Food for thought

If this is Art

Cotton's first chapter dives straight into the scenario of photographers devising strategies, performances and happenings especially for the camera. The same image-making intentions that other artists have also apply to this section of photographers. 

Similarly to a painter, the photographer has mentally constructed an image long before the picture is painted, or photograph taken. Cotton (2011, p. 8) considers this as "The object chosen and presented as the work of art, not merely a document, trace or by-product of an action that has now passed." It always seems perfectly acceptable for an artist to create an abstract, or fictional piece of work. However, the ability of the camera to replicate a true likeness of what is in front of it, makes the viewer associate the photograph with reality and truth.

After all, we all take photographs of everyday, normal occurrences. It's what we experience and expect from photographs. So to be confronted with an image that has been entirely constructed can often be seen as bizarre and irrelevant to people. 

Examples of this constructed image making includes Sophie Calle's The Chromatic Diet, 1998, depicting her diet of eating food of a single colour for six days. The act of eating food of a single colour had no other significance other than being intended to create a final image of each dish. We don't even know if Calle actually ate the food that has been artistically arranged for the benefit of the final image. There are no other images of Calle eating the food. However, by knowing that she ate this restricted diet for six days does connect the audience with her narrative. 

Sophie Calle. The Chromatic Diet, 1998. 

Sophie Calle. The Chromatic Diet, 1998. 

Sophie Calle's book, Double Game, informs us of her colourful menu of the week. For example Monday was orange and she consumed:

Purée of carrots

Boiled prawns

Cantaloupe melon

Orange juice

The availability and accessibility to food makes it a convenient subject to photography in this way. A much more recent example is The Happy Meal Project by Sally Davies. At first glance it would appear as though Sally Davies has bought a McDonalds Happy Meal every day and photographed it. It's not until closer inspection that you realise the fries are positioned in the same way and the hamburger is positioned identically to the previous image, that you realise it is the same McDonalds Happy Meal that she is photographing. At first there is some relief that she hasn't been eating a Happy Meal every day, then you begin to wonder how it has maintained its appearance. In fact after six months the meal appears to be indestructible! On its own, a photograph of a McDonalds Happy Meal, but the same meal photographed daily creates a body of work that raises questions about the nutritional value of fast food.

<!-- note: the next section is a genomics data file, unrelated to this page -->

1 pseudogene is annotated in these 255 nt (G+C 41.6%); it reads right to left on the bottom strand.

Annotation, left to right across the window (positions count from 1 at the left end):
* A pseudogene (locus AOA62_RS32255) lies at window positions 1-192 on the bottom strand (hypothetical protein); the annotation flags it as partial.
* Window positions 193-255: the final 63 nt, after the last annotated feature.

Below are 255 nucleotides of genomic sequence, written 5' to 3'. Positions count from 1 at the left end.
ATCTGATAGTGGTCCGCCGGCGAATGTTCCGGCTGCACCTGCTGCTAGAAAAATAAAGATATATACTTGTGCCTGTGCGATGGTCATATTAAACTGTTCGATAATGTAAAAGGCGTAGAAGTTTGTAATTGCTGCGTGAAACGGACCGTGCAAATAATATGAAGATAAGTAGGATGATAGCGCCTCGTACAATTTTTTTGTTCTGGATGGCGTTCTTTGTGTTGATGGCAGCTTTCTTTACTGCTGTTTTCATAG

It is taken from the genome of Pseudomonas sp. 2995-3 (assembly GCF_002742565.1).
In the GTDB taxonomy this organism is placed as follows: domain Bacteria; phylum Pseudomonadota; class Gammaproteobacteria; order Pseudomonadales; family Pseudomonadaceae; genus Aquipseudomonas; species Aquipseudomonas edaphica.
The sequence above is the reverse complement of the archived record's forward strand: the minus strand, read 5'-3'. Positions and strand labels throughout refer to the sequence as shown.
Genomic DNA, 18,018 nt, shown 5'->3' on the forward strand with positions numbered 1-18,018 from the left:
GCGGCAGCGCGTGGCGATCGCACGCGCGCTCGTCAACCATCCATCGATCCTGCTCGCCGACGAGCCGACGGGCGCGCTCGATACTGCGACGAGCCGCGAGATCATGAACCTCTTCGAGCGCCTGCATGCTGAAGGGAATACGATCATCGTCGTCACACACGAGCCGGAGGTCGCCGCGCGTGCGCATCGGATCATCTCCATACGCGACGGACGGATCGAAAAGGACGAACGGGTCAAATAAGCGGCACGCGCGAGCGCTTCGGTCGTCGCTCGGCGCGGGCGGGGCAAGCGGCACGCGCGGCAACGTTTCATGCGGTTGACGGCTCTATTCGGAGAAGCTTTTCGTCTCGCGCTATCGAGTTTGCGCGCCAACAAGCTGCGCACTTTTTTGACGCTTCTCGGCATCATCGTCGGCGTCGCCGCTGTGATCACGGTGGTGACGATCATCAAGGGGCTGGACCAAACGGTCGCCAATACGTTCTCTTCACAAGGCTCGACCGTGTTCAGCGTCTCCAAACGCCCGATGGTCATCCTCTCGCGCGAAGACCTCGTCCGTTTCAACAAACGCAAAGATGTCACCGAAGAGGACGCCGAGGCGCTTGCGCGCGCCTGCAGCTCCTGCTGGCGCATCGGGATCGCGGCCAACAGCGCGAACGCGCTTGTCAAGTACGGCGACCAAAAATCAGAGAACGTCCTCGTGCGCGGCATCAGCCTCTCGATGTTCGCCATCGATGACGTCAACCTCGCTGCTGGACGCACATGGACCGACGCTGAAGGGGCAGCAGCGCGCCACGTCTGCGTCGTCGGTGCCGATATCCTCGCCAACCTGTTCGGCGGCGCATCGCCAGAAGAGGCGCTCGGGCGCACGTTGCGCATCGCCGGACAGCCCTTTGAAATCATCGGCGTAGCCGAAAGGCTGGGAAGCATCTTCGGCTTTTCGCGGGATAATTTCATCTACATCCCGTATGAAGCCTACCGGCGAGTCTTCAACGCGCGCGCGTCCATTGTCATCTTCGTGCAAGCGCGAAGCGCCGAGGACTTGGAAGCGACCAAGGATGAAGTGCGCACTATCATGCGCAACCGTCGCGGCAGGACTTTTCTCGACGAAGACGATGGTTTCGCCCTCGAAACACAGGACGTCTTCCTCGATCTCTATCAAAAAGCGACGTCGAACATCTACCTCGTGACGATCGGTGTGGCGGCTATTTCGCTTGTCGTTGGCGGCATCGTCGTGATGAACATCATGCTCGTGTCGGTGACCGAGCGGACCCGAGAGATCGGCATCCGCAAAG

For every incredible story on the web, you will find an article discrediting it. Some people found it too difficult to digest the Happy Meal Project without some scepticism. It was impossible for the fast food to not show signs of decomposition, unless it had been modified in some way. With art comes controversy, which in effect adds to the narrative and increases it's exposure. 


Calle, S, (.    ) Double Gamer

Cotton, C. (2011). The photograph as contemporary art. New Edition. London: Thames and Hudson.